— Emily Dickinson
8. Watch Some Scream-Worthy Shows
The seven shows below are rated according to the number of hairs they will raise, from kid-friendly to adult eyes only.
- Are You Afraid of the Dark?
- The Twilight Zone
- Unsolved Mysteries
- Tales from the Crypt
- American Horror Story
"A good many things go around in the dark besides Santa Claus."
— Herbert Hoover
"My sorrow, when she's here with me, thinks these dark days of autumn rain are beautiful as days can be; she loves the bare, the withered tree; she walks the sodden pasture lane."
— Robert Frost
9. Host a Midnight Tea Party
Invite guests over for tea. Have them arrive at midnight to take advantage of the prime harrowing hours of the night. Serve a dark brew and finger snacks. It would be even creepier if the snacks were actually finger-shaped. Black is definitely the color of choice for the serverware.
"The sky was dark and gloomy, the air was damp and raw, the streets were wet and sloppy. The smoke hung sluggishly above the chimney-tops as if it lacked the courage to rise, and the rain came slowly and doggedly down, as if it had not even the spirit to pour."
— Charles Dickens
10. Explore Superstitions and Urban Legends
Superstitions and urban legends can be mysterious. Read up on superstitions. Then go out and tempt fate by breaking them. Step on cracks, open umbrellas inside and line up ladders to walk under. If you are the superstitious type, you will be a puddle of fright by the time you are done. Be sure to keep an eye out for bad luck afterward.
Look into urban legends. Read about lore you may not be familiar with. For example, have you heard of the slender man legend? The internet is full of urban legends and myths. See if you can find any urban legends specific to your area. You are bound to come across an urban legend that will keep you awake at night.
"The moon suffocates
In ominous clouds
Shut off the lights
Heartbeats too loud."
— Charles Audette
11. Host a Spine-Chilling Scavenger Hunt
Go on a gothic-themed scavenger hunt. Make up a list of things that have to do with death. Like a gravestone with a "Q" in the name or a casket. Have each group take a picture of each of the items they find.
Or you can send the groups on a hunt in scary places. Have them take a picture hugging a tree in the middle of the woods or the front porch of a local "haunted house."
You can leave clues in creepy places like the back door of an abandoned building. Make your friends go on the hunt at night. It will make the search harder.
"We thought we could hear screams, but for all we knew, that have meant those things were in the house after her."
— Night of the Living Dead
12. Confront Your Fears
Many people like being scared. Wonder why? Fear is largely a physical response. When a person becomes afraid, chemicals like adrenaline start pumping through the body. These can make you feel exhilarated. The buildup of tension and then its eventual release can be emotionally cleansing.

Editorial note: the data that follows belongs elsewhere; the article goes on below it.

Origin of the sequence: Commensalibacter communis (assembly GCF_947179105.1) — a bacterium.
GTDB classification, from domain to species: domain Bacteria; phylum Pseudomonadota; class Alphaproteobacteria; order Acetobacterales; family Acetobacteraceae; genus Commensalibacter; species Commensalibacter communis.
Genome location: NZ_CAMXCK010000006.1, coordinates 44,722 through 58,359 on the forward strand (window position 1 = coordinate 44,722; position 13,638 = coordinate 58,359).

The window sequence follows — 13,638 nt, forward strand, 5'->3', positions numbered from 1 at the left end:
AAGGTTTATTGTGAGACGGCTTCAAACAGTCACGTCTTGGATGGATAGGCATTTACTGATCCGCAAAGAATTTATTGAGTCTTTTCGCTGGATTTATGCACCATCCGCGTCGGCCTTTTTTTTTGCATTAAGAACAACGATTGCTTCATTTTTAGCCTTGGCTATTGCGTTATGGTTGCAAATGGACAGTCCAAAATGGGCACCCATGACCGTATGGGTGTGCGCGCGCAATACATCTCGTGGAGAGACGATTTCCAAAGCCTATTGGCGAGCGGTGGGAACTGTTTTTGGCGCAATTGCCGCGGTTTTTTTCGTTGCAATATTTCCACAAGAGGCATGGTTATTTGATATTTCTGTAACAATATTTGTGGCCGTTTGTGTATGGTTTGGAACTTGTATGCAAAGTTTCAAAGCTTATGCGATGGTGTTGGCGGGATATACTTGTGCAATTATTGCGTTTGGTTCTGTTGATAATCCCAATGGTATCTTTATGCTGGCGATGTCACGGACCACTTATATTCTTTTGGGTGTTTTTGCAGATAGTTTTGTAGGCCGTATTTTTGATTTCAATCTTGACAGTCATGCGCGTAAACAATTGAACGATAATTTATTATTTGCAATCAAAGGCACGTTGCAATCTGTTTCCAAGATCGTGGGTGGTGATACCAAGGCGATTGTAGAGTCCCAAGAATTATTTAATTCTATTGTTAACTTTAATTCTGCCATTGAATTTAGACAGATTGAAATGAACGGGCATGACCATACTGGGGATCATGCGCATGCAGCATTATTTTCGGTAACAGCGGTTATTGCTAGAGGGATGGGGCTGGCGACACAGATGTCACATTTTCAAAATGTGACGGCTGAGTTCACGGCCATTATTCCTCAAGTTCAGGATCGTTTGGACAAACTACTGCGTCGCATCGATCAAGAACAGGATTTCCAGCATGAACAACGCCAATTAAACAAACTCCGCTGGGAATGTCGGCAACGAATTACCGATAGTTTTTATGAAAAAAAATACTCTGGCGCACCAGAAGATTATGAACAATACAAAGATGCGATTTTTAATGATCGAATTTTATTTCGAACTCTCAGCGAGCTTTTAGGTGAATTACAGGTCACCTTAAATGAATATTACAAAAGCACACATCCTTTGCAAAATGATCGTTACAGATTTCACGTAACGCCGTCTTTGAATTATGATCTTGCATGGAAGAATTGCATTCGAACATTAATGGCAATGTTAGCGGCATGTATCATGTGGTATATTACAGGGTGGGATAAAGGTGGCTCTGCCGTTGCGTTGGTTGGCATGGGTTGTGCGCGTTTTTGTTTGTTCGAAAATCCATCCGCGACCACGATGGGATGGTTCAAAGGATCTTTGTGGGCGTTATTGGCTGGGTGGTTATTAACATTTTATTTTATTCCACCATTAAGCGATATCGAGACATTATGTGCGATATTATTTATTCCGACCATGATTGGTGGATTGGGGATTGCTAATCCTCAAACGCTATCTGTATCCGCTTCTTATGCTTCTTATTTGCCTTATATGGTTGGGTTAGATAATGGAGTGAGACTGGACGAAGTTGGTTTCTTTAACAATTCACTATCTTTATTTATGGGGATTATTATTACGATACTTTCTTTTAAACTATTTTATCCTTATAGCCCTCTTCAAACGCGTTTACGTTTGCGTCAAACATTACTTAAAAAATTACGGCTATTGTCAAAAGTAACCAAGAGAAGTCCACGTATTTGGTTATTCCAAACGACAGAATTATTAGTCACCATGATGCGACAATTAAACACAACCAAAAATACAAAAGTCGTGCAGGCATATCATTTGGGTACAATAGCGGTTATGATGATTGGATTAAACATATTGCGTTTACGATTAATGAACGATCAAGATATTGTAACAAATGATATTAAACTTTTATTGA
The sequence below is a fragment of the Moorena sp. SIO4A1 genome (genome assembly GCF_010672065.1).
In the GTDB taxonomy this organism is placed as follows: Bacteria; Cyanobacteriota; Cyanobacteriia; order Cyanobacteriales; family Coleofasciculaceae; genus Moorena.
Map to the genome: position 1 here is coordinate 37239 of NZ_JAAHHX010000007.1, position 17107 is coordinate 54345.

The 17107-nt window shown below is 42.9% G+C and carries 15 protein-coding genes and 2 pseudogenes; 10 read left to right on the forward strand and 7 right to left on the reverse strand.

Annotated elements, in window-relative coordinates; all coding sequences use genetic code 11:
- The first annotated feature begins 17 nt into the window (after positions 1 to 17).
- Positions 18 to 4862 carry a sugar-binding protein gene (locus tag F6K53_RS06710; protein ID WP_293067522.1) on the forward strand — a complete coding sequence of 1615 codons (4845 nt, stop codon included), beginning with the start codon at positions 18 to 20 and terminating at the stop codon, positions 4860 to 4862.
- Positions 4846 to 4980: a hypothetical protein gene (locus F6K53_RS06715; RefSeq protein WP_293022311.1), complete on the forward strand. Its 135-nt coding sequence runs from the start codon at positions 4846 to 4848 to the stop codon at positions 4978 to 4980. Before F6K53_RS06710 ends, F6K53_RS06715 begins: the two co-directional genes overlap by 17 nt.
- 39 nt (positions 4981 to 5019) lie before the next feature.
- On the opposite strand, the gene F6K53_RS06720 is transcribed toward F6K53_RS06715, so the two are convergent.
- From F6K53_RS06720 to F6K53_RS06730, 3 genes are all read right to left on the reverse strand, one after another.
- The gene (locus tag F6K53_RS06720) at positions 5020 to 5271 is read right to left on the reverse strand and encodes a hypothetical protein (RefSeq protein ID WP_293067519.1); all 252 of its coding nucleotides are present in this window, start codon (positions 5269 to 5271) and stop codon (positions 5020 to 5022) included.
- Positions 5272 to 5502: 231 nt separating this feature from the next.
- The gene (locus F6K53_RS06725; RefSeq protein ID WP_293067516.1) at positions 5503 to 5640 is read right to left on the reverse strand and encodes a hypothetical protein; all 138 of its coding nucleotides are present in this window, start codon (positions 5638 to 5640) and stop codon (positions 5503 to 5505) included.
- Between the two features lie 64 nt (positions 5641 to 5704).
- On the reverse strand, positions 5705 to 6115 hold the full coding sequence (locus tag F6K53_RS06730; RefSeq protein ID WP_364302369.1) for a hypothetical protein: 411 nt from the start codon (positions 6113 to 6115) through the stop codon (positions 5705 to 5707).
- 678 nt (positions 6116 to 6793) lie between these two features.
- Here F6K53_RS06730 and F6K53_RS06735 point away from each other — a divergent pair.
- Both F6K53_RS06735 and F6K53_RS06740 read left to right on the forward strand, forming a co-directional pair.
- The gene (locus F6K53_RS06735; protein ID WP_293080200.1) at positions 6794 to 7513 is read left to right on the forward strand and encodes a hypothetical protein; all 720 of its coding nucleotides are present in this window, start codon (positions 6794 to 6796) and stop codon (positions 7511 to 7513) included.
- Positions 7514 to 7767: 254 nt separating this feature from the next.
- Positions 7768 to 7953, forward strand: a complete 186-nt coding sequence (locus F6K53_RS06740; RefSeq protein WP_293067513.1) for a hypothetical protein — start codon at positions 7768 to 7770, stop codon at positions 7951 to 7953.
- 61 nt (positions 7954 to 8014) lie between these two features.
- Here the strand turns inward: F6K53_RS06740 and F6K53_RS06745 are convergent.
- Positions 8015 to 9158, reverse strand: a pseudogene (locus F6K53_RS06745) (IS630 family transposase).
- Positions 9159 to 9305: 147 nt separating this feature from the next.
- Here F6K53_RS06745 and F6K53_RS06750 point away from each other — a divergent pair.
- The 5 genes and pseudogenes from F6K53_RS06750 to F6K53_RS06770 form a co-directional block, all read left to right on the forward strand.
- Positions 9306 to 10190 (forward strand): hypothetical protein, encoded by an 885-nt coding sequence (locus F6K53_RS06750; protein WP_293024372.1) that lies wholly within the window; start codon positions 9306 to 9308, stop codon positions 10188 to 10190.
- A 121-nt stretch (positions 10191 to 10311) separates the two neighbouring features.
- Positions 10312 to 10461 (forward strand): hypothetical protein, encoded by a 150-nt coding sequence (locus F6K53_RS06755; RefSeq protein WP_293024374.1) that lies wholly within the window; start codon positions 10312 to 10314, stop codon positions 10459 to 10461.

Facing make-believe frights can help you overcome the things that really make your blood curdle. Then, when you are ready, you can confront those fears with confidence.
Think about what scares you. One way to overcome fear is to submerge yourself in the thing that frightens you. Figure out why it frightens you. After you have faced it successfully often enough, it will eventually lose its power to terrify you.
Another way to confront fears is to think about nightmares. Dreams are usually a key to understanding the problems boiling in your brain. Get together with a group of friends and compare your worst nightmares. Hash them out. What is it that scared you? How does it relate to real life? What can you do about the problem?
Seven Oddest Fears
Where do your fears rank? Are they on this list of strange fears? Or are your fears even more bizarre?
- Consecotaleophobia: Fear of chopsticks.
- Dextrophobia: Fear of objects at the right side of the body.
- Geniophobia: Fear of chins.
- Hexakosioihexekontahexaphobia: Fear of the number 666.
- Kathisophobia: Fear of sitting down.
- Omphalophobia: Fear of belly buttons.
- Pteronophobia: Fear of being tickled by feathers.
"There is nothing in the dark that isn't there when the lights are on."
— Rod Serling
13. Host a Spooktacular Party
Parties are an excellent way to create a spooky vibe. Throw a party with a creepy theme to get your guests in the right mood.
Dressing up in a creepy costume will instantly put you in the party mood. When you look the part, you feel the part.
Be sure to have plenty of horrid party refreshments and plan a few activities to get everyone in the spirit of the event. Enjoy the party and have a fearsomely good time. For inspiration, check out these scary party theme ideas:
- Crime Scene: Think of shows like CSI. Draw chalk outlines and hang crime scene tape. Decorate with body parts. Put evidence stickers around the refreshments. Dust baby powder around strategically and put fingerprints in it.
- Zombie Apocalypse: Decorate with plenty of zombie props. Get body part molds and make gory-looking body parts. Brain molds are a must. Play zombie movies during the party.
- Glow in the Dark: You will need several black lights. Get glow sticks and glow-in-the-dark bubbles. Tonic water glows in the dark, so serve it to guests.